San Cristobal has a great variety of bakeries, bars, cafes, snack shops and restaurants as well as a huge central market. In the photograph on the left is one of our favorite bakeries with great breads and pastries.

The Mexican state of Chiapas is renowned for its coffee and maybe should be equally well regarded for its use of herbs and spices in its food and for their medicinal benefits.

On the left is a photograph of a very special coffee grinder, a good example of the local veneration of coffee.

Below is a photograph of a wonderful herbal store, one whose scent lured me in and gave me a thrill just to be standing there.

Restaurants in San Cristobal have always been more exotic than in many other places in Mexico where traditional food reigns supreme. Here, with foreign influences you may dine on Thai, Vietnamese, Italian or Indian food to mention just a few unexpected cuisines. Of course traditional cuisine is well represented offering all of the Mexican foods we know and many that come as a surprise. Let it just be said that you will eat well in Chiapas!
The central market is just a short walk from the zócalo, just a block or so past the crafts market by the church on the left. The market in San Cristobal is especially crowded and chaotic. We didn't find it at all risky, but it probably would be best to leave anything you won't need for the day back at your hotel. The market here is a great indicator of the level of economic disadvantage that much of Chiapas suffers in relation to other areas of Mexico.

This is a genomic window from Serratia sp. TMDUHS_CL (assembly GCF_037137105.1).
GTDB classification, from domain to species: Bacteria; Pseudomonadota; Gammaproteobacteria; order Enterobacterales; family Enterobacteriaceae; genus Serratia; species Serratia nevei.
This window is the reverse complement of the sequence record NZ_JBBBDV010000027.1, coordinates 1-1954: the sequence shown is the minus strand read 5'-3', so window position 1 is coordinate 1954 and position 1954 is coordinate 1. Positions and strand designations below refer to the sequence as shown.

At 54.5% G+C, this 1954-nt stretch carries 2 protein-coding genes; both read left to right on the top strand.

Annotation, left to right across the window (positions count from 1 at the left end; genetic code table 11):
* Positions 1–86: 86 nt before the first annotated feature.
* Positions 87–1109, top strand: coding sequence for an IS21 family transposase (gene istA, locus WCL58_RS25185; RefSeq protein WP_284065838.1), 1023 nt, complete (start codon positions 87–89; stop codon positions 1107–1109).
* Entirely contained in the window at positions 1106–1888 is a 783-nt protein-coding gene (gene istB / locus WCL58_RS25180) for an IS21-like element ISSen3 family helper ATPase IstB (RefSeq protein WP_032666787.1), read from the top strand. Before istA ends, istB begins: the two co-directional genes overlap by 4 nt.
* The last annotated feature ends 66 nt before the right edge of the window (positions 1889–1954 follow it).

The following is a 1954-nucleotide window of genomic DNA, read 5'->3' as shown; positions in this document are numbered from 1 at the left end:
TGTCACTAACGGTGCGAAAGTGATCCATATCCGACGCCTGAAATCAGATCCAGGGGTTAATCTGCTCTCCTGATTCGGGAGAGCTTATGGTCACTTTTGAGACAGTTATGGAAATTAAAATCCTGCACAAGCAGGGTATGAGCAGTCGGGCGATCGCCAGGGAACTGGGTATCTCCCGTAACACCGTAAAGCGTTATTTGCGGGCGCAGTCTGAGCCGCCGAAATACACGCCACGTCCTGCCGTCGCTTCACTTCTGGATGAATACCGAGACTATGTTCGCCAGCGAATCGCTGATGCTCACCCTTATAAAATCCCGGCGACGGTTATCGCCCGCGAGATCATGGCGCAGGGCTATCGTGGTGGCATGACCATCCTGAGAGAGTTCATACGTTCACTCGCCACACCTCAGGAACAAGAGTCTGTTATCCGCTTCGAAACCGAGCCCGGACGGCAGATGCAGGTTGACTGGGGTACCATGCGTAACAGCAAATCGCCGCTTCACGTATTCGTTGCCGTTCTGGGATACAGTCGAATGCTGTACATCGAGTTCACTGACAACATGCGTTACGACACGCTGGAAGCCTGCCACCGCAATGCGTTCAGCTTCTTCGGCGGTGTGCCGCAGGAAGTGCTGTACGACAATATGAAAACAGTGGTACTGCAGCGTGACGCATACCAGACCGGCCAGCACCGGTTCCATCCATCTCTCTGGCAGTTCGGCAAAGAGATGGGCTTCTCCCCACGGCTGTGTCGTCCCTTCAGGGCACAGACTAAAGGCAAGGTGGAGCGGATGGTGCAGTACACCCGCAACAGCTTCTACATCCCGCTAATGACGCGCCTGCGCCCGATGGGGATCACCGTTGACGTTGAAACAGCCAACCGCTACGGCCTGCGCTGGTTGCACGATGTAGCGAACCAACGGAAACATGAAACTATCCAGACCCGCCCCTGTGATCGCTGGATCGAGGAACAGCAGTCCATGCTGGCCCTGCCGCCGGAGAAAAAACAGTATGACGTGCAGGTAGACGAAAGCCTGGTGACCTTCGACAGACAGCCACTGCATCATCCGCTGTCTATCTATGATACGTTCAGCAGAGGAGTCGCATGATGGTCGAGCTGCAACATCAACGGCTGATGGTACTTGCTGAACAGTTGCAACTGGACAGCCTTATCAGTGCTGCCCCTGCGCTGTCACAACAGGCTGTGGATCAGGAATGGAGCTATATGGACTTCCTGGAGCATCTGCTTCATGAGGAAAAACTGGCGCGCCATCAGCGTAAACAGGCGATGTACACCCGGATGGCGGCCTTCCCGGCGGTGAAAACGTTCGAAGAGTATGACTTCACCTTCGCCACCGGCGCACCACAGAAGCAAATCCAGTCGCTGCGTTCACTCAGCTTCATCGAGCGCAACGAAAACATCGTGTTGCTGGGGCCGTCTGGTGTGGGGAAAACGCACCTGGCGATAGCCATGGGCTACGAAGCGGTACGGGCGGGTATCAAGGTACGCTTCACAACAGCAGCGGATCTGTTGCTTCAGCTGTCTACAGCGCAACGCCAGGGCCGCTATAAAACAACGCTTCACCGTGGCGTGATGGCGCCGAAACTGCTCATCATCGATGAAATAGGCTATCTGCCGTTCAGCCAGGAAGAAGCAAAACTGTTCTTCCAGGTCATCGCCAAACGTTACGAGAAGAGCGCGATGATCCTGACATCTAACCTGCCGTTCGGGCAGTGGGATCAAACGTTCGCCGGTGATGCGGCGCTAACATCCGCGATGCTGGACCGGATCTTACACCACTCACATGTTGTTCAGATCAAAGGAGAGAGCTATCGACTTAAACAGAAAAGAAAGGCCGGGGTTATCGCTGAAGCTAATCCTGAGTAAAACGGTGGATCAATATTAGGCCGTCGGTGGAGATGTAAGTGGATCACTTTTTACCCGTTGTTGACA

San Cristobal has always attracted young visitors and that seems little changed. Mornings are sleepy times here, but when evening comes things get very lively. Some of the streets leading toward the zócalo are now free of traffic making them perfect for music and dining to spill out into the street along with pedestrians and very polite hawkers of all kinds of things. It is a great mix!

Fiestas or celebrations can occur at any time and for any reason. They may be traditional Western events such as at Christmas or Easter, but they may have no discernable reason for being at all as with the little celebration we encountered in the photographs below. It seemed somehow to relate to children and many villages participated in some way, but what it was all about was a mystery to us and to every local person we asked about it. We speak fluent Spanish so that wasn't the issue though no one seemed to have more of a clue about it than we did.